GreenHaven Commodity Services has launched the latest broad based commodity ETF, the GreenHaven Continuous Commodity Index (GCC). They filed for it back in October, but now it’s actually in the wild, and I consider this an overwhelmingly good thing.
The CRB index (Commodity Research Bureau) is the oldest commodity index out there. It started life as an equal-weighted, broad-based, long-only commodity index back in 1957 with 28 commodities represented in a mixture of both futures prices and spot prices. It did its yeoman’s service, going through numerous revisions until 2005 when the index was redesigned as the Reuters/Jefferies CRB Index [CBR]. That redesign was fundamental, and changed it from an equal-weighted index to one based on the implied economic worth of the commodities in the portfolio (e.g., oil is more important to our economy than orange juice).
But they were smart enough to keep the “old” index alive, renaming it the Reuters-CRB Continuous Commodity Index, or CCI. In its current flavor, it indexes the futures of 17 commodities: Crude Oil, Heating Oil, Natural Gas, Lean Hogs, Live Cattle, Corn, Soybeans, Wheat, Cotton, Coffee, Cocoa, Orange Juice, Sugar, Platinum, Silver, Gold, and Copper. This is the index the new GreenHaven ETF is based on, and it’s unique among commodities ETFs.
Besides having each commodity equally weighted (and rebalanced as necessary), the index is interesting in that it averages prices of the next two-to-six contract months to arrive at the indexed price for each commodity. This averaging does several things. First, it smoothes out volatility, because the index won’t be derailed if there’s one particular contract that goes nuts from localized contract supply and demand issues.
But it also has the effect of pushing out the average exposure well past the front month. This has been shown, at least recently, to be a very effective way to minimize the effects of contango, much like the Forward Month indexes we discussed just last week.
On top of that, the selection of the commodities themselves and the fact that they are held in equal weights makes for a very different looking index. One of the major criticisms leveled at GSCI and DBC indexes (and related ETFs) is that they are tremendously energy-heavy. By comparison, the CCI looks positively anorexic in Energy, with only 17.64% of index assets.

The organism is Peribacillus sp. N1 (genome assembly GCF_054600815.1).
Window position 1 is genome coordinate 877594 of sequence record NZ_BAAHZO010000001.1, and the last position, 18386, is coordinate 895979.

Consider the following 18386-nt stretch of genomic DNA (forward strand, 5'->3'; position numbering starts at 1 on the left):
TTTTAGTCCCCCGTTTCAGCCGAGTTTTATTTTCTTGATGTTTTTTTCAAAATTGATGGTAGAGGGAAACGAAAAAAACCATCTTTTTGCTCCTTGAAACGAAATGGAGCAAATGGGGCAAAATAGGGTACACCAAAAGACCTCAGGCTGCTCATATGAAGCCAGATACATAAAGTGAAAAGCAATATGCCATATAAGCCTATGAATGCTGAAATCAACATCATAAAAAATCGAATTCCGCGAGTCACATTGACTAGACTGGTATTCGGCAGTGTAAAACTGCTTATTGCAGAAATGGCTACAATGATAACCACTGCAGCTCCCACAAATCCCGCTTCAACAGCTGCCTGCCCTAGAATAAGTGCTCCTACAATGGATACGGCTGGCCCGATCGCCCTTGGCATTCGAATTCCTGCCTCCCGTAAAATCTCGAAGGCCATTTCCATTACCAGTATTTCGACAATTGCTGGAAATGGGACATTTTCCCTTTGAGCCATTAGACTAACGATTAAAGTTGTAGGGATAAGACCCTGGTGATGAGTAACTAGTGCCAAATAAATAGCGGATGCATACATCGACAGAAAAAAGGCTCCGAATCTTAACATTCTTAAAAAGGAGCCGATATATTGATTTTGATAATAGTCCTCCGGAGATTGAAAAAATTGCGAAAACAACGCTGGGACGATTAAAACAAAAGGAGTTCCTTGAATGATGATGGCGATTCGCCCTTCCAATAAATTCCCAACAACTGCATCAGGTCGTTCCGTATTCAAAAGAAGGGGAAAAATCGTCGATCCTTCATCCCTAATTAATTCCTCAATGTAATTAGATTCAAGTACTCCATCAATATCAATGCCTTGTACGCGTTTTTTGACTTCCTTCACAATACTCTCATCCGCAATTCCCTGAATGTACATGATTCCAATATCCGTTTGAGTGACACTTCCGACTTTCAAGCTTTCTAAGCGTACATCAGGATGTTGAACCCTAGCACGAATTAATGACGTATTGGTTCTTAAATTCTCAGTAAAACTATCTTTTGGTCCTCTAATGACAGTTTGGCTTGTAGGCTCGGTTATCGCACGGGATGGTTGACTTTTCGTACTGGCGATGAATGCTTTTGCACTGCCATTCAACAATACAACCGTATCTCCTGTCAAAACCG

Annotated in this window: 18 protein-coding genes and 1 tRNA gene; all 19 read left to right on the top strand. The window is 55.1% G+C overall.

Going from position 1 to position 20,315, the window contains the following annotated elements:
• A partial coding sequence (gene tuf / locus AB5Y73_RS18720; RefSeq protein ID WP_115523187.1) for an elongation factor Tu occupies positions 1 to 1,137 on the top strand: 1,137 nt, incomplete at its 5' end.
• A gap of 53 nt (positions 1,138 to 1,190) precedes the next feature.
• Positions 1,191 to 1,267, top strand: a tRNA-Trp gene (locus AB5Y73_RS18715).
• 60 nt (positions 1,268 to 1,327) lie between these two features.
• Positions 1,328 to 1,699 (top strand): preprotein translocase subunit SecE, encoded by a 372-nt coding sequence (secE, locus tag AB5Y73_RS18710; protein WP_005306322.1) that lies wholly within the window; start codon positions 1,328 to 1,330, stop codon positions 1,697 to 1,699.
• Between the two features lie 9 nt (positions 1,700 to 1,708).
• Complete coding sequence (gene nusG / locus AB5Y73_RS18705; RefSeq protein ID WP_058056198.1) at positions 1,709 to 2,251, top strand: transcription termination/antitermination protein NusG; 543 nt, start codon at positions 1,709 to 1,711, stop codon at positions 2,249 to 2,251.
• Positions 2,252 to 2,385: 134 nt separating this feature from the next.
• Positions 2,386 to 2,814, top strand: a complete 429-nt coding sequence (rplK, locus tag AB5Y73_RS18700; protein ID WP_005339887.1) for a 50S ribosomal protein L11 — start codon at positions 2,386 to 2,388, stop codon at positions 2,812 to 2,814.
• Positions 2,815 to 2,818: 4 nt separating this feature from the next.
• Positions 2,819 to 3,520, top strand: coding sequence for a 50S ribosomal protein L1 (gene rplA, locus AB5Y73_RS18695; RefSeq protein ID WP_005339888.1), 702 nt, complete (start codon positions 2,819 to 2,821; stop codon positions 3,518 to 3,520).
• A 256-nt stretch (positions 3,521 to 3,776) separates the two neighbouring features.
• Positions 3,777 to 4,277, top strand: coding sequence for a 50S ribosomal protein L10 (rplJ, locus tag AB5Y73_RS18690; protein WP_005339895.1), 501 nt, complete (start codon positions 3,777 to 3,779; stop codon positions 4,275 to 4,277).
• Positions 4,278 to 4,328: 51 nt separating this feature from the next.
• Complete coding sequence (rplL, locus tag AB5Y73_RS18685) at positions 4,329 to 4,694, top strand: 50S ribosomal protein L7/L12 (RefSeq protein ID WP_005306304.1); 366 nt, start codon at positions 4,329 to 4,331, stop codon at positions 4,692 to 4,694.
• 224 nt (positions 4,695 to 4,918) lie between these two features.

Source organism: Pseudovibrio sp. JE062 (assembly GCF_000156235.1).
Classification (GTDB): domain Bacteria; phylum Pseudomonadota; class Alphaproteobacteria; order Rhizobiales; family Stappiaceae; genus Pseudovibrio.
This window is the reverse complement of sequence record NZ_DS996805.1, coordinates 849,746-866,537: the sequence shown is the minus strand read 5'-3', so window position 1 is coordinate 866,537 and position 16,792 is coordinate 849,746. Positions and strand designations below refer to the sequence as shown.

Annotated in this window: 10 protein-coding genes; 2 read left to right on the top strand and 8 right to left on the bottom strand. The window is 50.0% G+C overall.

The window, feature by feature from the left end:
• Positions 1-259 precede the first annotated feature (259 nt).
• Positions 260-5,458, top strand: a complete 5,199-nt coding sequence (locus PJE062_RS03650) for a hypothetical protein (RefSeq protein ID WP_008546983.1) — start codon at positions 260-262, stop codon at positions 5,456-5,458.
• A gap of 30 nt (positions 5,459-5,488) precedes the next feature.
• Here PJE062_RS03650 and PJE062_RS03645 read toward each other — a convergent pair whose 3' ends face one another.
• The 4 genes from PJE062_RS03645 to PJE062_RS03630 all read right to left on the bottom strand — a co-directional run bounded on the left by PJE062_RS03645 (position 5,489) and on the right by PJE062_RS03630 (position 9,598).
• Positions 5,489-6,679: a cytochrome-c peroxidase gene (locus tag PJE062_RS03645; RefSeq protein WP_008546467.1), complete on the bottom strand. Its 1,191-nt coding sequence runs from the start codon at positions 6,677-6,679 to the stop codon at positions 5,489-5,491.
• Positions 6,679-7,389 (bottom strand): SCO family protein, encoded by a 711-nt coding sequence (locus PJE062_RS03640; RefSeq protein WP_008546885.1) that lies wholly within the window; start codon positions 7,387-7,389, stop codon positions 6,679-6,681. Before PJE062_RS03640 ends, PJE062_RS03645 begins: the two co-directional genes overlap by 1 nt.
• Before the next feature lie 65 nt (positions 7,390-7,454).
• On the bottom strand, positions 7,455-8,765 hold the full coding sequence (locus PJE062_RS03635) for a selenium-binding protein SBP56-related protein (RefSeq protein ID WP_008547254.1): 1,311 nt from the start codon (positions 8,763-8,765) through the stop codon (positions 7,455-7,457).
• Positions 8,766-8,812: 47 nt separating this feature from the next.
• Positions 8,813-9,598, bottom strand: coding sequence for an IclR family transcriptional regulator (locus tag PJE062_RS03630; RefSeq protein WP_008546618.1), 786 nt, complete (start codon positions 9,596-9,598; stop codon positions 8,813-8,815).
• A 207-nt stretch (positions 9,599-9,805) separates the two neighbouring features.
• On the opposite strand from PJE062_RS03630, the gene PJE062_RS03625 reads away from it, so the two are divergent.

In fact, its highest weighting is in Softs (cotton, coffee, cocoa, OJ, and sugar) with 29.4%. The Metals sector comes in second with 23.52% (lower than the DJ-AIG’s 30.09% weighting, but higher than the other indexes). The other surprising weighting is the emphasis placed on Livestock: 11.76% of index assets are in Lean Hogs and Live Cattle. This means that a full 58.8% of the index is in agriculturally related commodities. It represents a completely different way of looking at commodities.
Successful investing is about many things, but ultimately, no matter what your objectives, you need the right tool for the right job. Many investors looking into commodities for the first time tend to have exposure to energy anyway, before they even look to the futures markets. But diversifying away from oil, distillates and natural gas can make a lot of sense, especially if you’re trying to make sense of the China game. The CCI (and GreenHaven’s new ETF, GCC) offers a way to do it.
A note about youth:
Trading on the CCI ETF started on January 24th, 2008. It’s worth noting that while running an ETF isn’t exactly like running NASA, GreenHaven is an extremely new company, founded just over a year ago with the apparent express purpose of launching this ETF. The company’s website doesn’t even mention the ETF or its management, or provide a prospectus, although it should theoretically be available from AMEX on request (it isn’t currently). A genuinely prudent investor would dig through the SEC filings to get the most recently filed prospectus, but it seems like they’re making us work awfully hard.
Once you get into it, the prospectus is also a bit curious. While the management fee is listed as an already-pricy 85 basis points, the expected expense ratio is 1.95%, in part because they aren’t absorbing or capping operating expenses, estimated at 70 basis points on top of their management fees. This is in sharp contrast to iShares for instance, where the GSCI Commodity ETF (GSG) explicitly absorbs all this stuff under the fund’s 75 basis point fee, as does the PowerShares’ Deutsche Bank based commodities ETF (DBC).
Also of note is that the GCC’s estimate for brokerage commissions and fees is 0.40 %. The iShares GSG’s is 0.00048%; the PowerShares’ DBC is 0.08%.
I mention none of this to be alarmist, but to point out the differences of investing with a company that manages billions and billions of dollars (Barclays) vs. a relative newcomer. At the end of the day, these funds are regulated, and investors won’t pay for expenses not actually incurred by the funds, and I suspect GreenHaven has guessed rather high in the interest of avoiding surprises.
But at the end of the day, the difference between 1.95% and 0.75% is nothing to sneeze at.